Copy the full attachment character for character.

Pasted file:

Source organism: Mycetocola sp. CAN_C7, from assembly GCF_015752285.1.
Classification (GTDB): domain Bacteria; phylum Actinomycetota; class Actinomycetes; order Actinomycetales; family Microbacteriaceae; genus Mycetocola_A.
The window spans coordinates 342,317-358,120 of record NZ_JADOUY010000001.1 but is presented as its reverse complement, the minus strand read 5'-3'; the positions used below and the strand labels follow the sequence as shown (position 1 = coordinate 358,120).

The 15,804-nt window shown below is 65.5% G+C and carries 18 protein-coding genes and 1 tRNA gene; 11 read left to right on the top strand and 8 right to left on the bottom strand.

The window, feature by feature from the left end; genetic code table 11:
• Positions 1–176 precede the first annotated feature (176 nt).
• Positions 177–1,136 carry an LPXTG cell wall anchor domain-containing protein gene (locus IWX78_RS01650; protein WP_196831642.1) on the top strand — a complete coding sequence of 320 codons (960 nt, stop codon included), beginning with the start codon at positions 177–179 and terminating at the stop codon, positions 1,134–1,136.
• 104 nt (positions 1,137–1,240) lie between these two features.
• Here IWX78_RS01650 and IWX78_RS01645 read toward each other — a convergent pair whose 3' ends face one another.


Source organism: Mycetocola sp. CAN_C7, from assembly GCF_015752285.1.
Classification (GTDB): domain Bacteria; phylum Actinomycetota; class Actinomycetes; order Actinomycetales; family Microbacteriaceae; genus Mycetocola_A.
The window spans coordinates 342,317-358,120 of record NZ_JADOUY010000001.1 but is presented as its reverse complement, the minus strand read 5'-3'; the positions used below and the strand labels follow the sequence as shown (position 1 = coordinate 358,120).

The 15,804-nt window shown below is 65.5% G+C and carries 18 protein-coding genes and 1 tRNA gene; 11 read left to right on the top strand and 8 right to left on the bottom strand.

The window, feature by feature from the left end; genetic code table 11:
• Positions 1–176 precede the first annotated feature (176 nt).
• Positions 177–1,136 carry an LPXTG cell wall anchor domain-containing protein gene (locus IWX78_RS01650; protein WP_196831642.1) on the top strand — a complete coding sequence of 320 codons (960 nt, stop codon included), beginning with the start codon at positions 177–179 and terminating at the stop codon, positions 1,134–1,136.
• 104 nt (positions 1,137–1,240) lie between these two features.
• Here IWX78_RS01650 and IWX78_RS01645 read toward each other — a convergent pair whose 3' ends face one another.